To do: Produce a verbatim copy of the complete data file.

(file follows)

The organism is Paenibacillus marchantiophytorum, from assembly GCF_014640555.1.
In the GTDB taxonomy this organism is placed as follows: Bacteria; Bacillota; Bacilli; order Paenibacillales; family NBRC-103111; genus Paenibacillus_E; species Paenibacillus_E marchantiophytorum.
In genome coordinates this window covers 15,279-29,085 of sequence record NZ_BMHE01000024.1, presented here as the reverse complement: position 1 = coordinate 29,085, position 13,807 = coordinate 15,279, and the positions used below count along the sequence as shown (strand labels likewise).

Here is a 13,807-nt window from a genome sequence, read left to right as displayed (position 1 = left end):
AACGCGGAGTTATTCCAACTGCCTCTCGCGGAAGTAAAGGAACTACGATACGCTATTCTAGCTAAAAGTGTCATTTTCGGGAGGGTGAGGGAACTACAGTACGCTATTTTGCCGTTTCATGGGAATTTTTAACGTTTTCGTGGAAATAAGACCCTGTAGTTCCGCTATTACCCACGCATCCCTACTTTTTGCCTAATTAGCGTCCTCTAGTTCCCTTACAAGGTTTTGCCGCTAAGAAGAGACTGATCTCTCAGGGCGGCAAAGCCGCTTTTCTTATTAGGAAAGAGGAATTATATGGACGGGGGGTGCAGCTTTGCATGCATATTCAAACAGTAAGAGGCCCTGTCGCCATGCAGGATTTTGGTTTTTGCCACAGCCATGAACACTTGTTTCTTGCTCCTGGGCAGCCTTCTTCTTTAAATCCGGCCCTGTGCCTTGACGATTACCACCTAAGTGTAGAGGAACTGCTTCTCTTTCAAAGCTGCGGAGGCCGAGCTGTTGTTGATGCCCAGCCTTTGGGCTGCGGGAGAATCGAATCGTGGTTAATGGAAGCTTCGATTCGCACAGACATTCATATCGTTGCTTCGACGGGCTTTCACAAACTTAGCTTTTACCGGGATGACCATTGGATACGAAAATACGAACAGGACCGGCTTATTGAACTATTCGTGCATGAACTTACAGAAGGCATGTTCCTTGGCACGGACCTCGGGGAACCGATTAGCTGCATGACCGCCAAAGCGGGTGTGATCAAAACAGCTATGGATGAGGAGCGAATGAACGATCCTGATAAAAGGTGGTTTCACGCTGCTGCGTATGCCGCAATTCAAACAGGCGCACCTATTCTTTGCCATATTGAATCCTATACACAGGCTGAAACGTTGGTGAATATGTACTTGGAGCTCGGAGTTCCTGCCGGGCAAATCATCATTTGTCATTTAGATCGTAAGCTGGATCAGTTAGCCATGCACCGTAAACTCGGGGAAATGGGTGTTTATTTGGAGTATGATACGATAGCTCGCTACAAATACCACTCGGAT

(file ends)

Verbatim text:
The organism is Paenibacillus marchantiophytorum, from assembly GCF_014640555.1.
In the GTDB taxonomy this organism is placed as follows: Bacteria; Bacillota; Bacilli; order Paenibacillales; family NBRC-103111; genus Paenibacillus_E; species Paenibacillus_E marchantiophytorum.
In genome coordinates this window covers 15,279-29,085 of sequence record NZ_BMHE01000024.1, presented here as the reverse complement: position 1 = coordinate 29,085, position 13,807 = coordinate 15,279, and the positions used below count along the sequence as shown (strand labels likewise).

Here is a 13,807-nt window from a genome sequence, read left to right as displayed (position 1 = left end):
AACGCGGAGTTATTCCAACTGCCTCTCGCGGAAGTAAAGGAACTACGATACGCTATTCTAGCTAAAAGTGTCATTTTCGGGAGGGTGAGGGAACTACAGTACGCTATTTTGCCGTTTCATGGGAATTTTTAACGTTTTCGTGGAAATAAGACCCTGTAGTTCCGCTATTACCCACGCATCCCTACTTTTTGCCTAATTAGCGTCCTCTAGTTCCCTTACAAGGTTTTGCCGCTAAGAAGAGACTGATCTCTCAGGGCGGCAAAGCCGCTTTTCTTATTAGGAAAGAGGAATTATATGGACGGGGGGTGCAGCTTTGCATGCATATTCAAACAGTAAGAGGCCCTGTCGCCATGCAGGATTTTGGTTTTTGCCACAGCCATGAACACTTGTTTCTTGCTCCTGGGCAGCCTTCTTCTTTAAATCCGGCCCTGTGCCTTGACGATTACCACCTAAGTGTAGAGGAACTGCTTCTCTTTCAAAGCTGCGGAGGCCGAGCTGTTGTTGATGCCCAGCCTTTGGGCTGCGGGAGAATCGAATCGTGGTTAATGGAAGCTTCGATTCGCACAGACATTCATATCGTTGCTTCGACGGGCTTTCACAAACTTAGCTTTTACCGGGATGACCATTGGATACGAAAATACGAACAGGACCGGCTTATTGAACTATTCGTGCATGAACTTACAGAAGGCATGTTCCTTGGCACGGACCTCGGGGAACCGATTAGCTGCATGACCGCCAAAGCGGGTGTGATCAAAACAGCTATGGATGAGGAGCGAATGAACGATCCTGATAAAAGGTGGTTTCACGCTGCTGCGTATGCCGCAATTCAAACAGGCGCACCTATTCTTTGCCATATTGAATCCTATACACAGGCTGAAACGTTGGTGAATATGTACTTGGAGCTCGGAGTTCCTGCCGGGCAAATCATCATTTGTCATTTAGATCGTAAGCTGGATCAGTTAGCCATGCACCGTAAACTCGGGGAAATGGGTGTTTATTTGGAGTATGATACGATAGCTCGCTACAAATACCACTCGGAT